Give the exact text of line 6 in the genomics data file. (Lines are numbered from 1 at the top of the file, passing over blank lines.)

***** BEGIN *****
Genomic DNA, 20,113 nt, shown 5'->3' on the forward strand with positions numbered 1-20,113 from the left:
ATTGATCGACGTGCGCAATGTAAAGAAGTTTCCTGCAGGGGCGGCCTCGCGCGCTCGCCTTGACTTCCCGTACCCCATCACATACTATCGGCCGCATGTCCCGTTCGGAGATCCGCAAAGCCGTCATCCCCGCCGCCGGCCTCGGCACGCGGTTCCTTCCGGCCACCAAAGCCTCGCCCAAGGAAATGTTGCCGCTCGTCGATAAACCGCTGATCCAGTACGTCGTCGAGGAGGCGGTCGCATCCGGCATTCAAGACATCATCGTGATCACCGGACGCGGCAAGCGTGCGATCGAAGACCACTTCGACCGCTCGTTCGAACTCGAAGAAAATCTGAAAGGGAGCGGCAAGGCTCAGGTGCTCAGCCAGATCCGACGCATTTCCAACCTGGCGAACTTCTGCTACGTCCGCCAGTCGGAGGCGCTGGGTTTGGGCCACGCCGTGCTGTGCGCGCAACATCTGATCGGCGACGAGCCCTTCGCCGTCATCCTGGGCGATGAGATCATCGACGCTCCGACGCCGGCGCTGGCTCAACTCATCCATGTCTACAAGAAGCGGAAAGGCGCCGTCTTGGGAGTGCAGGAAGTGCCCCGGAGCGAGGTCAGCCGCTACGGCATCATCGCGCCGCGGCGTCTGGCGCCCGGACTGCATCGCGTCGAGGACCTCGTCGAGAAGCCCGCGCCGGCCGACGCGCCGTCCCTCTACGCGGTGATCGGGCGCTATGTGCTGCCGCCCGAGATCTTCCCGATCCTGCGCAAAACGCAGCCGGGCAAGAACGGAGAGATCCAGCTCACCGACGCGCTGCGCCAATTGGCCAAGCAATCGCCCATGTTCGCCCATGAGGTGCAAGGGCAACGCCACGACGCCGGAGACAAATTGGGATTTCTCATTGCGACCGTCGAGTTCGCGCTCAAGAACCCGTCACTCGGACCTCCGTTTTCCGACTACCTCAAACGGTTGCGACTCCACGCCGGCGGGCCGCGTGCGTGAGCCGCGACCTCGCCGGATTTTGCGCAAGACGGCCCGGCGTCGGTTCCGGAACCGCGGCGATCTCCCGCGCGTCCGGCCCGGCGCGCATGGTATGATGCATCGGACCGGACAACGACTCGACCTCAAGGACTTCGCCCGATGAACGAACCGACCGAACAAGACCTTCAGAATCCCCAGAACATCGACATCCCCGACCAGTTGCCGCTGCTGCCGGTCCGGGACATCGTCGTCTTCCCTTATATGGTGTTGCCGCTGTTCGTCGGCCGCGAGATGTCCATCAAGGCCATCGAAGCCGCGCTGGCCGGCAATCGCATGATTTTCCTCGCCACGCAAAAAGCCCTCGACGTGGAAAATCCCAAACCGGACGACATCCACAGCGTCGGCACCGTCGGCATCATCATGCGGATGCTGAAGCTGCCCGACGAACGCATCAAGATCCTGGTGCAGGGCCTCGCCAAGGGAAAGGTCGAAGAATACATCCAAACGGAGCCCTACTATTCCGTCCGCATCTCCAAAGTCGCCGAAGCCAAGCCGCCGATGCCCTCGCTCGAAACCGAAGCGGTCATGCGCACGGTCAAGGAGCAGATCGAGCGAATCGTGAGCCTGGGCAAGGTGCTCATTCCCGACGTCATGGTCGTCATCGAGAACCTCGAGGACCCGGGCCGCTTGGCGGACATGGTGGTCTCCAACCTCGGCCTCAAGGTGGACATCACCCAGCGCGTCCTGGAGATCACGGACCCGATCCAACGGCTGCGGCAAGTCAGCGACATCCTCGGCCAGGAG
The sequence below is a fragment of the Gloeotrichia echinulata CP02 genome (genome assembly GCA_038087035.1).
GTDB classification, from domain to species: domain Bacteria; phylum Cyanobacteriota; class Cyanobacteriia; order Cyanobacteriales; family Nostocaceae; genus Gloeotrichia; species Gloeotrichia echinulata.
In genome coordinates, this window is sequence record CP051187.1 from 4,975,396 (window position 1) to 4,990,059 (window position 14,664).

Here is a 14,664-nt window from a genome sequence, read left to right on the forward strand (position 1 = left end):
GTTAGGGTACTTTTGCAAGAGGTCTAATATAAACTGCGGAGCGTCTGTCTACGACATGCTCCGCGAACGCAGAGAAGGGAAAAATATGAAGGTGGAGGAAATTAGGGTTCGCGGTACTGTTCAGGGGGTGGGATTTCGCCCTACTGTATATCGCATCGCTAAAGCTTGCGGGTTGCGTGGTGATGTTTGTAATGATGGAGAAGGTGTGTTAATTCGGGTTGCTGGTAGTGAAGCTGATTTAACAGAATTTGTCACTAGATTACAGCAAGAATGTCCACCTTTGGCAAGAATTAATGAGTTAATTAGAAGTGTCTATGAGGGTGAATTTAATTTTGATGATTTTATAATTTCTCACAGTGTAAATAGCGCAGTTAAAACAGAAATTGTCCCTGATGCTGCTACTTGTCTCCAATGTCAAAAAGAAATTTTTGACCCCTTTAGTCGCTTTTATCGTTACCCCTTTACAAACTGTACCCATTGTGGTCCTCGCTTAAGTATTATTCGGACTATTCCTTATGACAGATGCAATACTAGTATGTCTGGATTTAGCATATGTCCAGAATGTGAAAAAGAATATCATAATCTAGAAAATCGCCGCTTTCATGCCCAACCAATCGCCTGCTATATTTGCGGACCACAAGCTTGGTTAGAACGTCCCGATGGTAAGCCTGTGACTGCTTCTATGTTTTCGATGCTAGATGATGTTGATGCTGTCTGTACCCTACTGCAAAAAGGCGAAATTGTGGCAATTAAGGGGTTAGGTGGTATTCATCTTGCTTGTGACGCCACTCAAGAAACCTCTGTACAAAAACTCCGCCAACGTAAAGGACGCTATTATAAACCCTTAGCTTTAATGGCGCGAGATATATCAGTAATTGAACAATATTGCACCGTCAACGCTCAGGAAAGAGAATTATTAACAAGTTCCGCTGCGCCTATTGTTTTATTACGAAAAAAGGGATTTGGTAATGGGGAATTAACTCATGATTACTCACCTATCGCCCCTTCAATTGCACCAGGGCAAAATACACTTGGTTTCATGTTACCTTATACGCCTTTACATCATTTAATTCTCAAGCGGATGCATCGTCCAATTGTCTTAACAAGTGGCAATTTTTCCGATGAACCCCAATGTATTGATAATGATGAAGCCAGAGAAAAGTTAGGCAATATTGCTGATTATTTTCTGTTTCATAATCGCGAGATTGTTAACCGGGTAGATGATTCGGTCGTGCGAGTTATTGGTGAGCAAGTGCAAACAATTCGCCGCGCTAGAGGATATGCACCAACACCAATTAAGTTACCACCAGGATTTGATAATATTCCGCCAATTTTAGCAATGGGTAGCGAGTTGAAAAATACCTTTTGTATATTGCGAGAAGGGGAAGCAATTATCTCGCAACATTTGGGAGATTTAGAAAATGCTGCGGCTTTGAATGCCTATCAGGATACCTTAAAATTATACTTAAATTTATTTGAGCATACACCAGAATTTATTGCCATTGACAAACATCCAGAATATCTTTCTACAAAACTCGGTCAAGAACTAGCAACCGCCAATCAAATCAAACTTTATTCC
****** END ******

Here is a 14,664-nt window from a genome sequence, read left to right on the forward strand (position 1 = left end):